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Photo by JC Gellidon


The number of women represented in the policy arena globally has been steadily increasing with economic development, improved access to education, and greater gender parity around the world. Nevertheless, women are underrepresented in politics compared to their male counterparts, and only 20 women hold their countries’ highest office as of 2018[1].


According to the World Economic Forum’s Gender Gap Report 2018[2], the Philippines ranks 13th in the world for women’s political empowerment, and has one of the highest representation rates in Southeast Asia. The country is ranked 43rd in parliamentary representation with 29.5%, and 39th for ministerial positions, with 25% being women. However, female representation in politics was the poorest of the four indicators, when compared to economy, education and health. Many women still face the traditional obstacles to meaningful political participation, including social pressures, familial expectations, and limited resources. In addition, the fact that politics is still very much governed by networks between men has meant that representation has not always equated to tangible policy outcomes[3].


This is worsened for women in rural areas, who may not have the same access to education or economic freedom to pursue careers in policymaking. Research published in 2016 shows that representation is highest at the top level of policymaking, but dips lower at the local levels – 19% of all elected officials, 26% of city councillors and 27% of mayors and governors, including women involved in strictly bureaucratic roles[4]. With the proportion of women voters marginally higher at 77.9% to men’s 77%[5], the proportion of women in leadership must adjust to reflect its voter demographic.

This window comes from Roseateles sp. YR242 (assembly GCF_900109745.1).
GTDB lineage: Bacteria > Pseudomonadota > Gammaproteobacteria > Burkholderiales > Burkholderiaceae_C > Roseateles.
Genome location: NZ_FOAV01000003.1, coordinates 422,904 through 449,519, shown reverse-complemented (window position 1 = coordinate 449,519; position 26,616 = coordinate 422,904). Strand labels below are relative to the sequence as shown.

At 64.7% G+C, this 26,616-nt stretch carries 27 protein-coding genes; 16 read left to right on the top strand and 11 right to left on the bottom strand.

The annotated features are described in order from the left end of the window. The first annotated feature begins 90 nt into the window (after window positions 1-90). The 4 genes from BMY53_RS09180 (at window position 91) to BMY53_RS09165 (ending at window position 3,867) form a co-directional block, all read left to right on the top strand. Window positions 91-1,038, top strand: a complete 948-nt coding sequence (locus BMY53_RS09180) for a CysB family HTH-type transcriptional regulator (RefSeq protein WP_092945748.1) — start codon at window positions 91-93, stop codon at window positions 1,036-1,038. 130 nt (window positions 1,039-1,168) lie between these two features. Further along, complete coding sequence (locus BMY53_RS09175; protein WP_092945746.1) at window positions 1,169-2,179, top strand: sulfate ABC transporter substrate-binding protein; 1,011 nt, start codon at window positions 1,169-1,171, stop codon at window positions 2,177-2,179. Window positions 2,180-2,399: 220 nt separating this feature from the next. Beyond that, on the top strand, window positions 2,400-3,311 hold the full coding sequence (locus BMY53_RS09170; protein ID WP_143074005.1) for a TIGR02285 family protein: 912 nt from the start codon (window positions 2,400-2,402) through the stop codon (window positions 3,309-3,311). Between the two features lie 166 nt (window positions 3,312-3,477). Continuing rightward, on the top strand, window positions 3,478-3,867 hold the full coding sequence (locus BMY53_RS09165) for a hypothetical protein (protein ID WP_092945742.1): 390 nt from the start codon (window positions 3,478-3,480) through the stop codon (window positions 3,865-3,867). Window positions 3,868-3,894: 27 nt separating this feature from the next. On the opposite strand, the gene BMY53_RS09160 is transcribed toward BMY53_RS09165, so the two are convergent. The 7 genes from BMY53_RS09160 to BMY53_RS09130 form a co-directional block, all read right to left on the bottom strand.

In certain cases, women gain nominal political power through hereditary lines or by association with a certain group. These representatives are often compelled to uphold the policy stance adopted by their predecessors, or are under great pressure from their community to take a specific approach to policymaking[6]. As a result, the diversity of opinion and alternative perspectives that women typically bring to government are kept minimal.


Over the years, there have been various laws considered or enacted that are intended to improve political outcomes for women, and increase representation at the highest levels. However, these laws must go beyond token representation to can truly institutionalize the empowerment of women in government to ensure women’s voices are heard[7]. At the same time, measures to equip women and build leadership capacity will be invaluable in closing the gender gap.


The Case for Women in Policy

v Countries with a high representation of women in politics enjoy greater investment in public goods


When women are placed in positions of authority, they increase expenditure into healthcare and education, and advocate for social issues that affect the community[8]. A 2011 study found that for every dollar of development money given, women are likely to spend 90 percent on their family and community, while men are likely to spend only 30 to 40 percent[9].


In 1992, India enacted the reservation system, which allocated one-third of grassroots leadership positions to women. As a result, communities with women leaders saw a 62% increase in potable water projects compared to male-led communities[10]. Issues of healthcare, education and resource-budgeting were also prioritized more. Meanwhile in Norway, where women comprise 41.4% of parliament, female representation was shown to have a direct causal relationship to childcare coverage[11].